Guarantee interbank lending. Governments need to bite the bullet and temporarily guarantee interbank loans taken at Libor (the London interbank offered rate). This would unfreeze the inter-bank market, which is creating liquidity problems in the financial sector.
Liquidate insolvent financial institutions. But, as guarantees increase moral hazard, governments must require national regulators to quickly determine which banks are insolvent. The government can then decide on whether to liquidate these insolvent banks or sell their assets to other financial institutions.
Re-capitalize the banking system. The private sector should be used to re-capitalize the remaining solvent banks. Many investors are ready to contribute capital under the right circumstances. However, if necessary, the government should contribute through preferred shares or warrants.
Regulators might also look to separate “good” assets from “bad” assets in the solvent banks to further bolster interbank confidence. Instead of buying assets up at inflated prices, as treasury secretary Hank Paulson has suggested the U.S. government do, they should stick bad assets into a separate “bad bank” controlled by the regulators at market prices.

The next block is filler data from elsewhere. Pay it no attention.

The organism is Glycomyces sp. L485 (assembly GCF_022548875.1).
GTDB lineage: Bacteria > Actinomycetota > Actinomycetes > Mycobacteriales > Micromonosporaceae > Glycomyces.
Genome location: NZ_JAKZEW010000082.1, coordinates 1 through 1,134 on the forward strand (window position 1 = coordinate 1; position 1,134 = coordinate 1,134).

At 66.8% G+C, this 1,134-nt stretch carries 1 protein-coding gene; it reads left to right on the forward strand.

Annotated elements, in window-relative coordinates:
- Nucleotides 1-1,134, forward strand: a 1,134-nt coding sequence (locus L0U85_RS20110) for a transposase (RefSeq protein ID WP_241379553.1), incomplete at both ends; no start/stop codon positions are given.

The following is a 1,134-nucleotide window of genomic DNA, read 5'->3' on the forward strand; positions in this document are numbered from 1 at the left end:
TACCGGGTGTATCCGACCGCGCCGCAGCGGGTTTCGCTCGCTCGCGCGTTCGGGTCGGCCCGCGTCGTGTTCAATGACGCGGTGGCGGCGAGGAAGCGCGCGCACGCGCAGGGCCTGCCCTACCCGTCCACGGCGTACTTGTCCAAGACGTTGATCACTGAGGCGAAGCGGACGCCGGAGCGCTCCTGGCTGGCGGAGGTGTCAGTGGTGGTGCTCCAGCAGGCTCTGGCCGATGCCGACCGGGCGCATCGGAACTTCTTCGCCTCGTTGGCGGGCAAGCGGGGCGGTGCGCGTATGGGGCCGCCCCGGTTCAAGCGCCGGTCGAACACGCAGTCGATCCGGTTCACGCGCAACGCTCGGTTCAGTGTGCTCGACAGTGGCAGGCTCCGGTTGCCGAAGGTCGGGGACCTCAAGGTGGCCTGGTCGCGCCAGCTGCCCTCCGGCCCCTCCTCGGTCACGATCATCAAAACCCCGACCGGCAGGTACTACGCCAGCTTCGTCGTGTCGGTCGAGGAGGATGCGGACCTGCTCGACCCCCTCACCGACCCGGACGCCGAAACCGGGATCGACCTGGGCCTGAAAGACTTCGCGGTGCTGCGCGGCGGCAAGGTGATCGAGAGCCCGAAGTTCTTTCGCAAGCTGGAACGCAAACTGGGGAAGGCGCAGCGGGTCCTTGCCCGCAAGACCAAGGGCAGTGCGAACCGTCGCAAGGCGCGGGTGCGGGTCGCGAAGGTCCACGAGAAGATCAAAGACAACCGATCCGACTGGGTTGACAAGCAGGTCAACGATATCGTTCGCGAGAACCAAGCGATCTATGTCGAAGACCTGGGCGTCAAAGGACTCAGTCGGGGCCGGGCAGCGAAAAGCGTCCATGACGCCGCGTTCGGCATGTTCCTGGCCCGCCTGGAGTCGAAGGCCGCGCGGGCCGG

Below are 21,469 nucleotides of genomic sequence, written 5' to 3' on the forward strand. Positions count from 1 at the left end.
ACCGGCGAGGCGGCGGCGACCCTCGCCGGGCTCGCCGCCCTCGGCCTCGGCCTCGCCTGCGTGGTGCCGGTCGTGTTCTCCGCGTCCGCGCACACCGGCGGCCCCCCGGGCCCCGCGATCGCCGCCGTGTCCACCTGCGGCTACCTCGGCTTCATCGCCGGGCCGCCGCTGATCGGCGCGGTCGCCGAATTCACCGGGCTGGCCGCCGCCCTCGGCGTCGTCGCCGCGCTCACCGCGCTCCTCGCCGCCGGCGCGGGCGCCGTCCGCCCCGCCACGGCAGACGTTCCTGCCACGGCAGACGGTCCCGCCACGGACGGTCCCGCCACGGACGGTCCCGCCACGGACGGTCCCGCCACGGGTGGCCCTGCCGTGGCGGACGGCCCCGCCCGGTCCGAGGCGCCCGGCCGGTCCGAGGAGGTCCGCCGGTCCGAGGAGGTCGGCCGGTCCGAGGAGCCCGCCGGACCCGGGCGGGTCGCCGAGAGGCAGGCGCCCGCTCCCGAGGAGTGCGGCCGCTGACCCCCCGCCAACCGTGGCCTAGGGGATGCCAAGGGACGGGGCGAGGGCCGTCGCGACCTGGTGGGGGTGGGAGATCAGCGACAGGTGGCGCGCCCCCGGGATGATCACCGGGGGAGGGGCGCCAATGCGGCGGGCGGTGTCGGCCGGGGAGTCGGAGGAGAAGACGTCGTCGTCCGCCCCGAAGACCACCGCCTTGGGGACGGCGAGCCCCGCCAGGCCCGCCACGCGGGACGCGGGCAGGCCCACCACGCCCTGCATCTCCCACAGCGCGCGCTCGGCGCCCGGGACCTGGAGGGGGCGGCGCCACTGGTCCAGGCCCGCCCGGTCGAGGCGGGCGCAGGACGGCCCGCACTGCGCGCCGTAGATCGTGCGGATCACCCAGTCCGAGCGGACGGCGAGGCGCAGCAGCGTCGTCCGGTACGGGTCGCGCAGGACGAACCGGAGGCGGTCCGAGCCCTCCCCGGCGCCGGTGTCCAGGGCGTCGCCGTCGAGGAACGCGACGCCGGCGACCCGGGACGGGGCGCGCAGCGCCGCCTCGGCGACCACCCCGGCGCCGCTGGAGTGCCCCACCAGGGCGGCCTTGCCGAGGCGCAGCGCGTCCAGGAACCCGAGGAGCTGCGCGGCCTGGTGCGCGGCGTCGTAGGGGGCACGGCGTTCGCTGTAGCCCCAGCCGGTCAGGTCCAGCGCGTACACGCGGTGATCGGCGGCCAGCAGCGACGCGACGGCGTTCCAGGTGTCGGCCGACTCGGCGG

You can see that the European governments got behind measure #1, at least temporarily. Measure #2 is no longer applicable. But it is measures 3 and 4 where the rubber hits the road. What we have seen in the US and Europe is a extend and pretend kind of mentality that has meant the crisis festers. This is true everywhere including the places not under attack like Austria and Germany. In Ireland, at least they have tried to deal with the situation head on. Unfortunately, their bloated and bankrupt financial sector was too far gone by the time the crisis hit. Spain, on the other hand, has not come close to addressing its banking sector’s problems – and has only been protected because the ECB has been funding Spanish banks, because the government is not on the hook for guarantees and because property prices have not fallen as far. In my view, this problem will eventually come to a head. So Spain really needs to get on with it because they are not likely to get a bailout; the EFSF cannot fund a Spanish bailout. So, as eyes turn to Portugal and Spain, Spain is really what matters.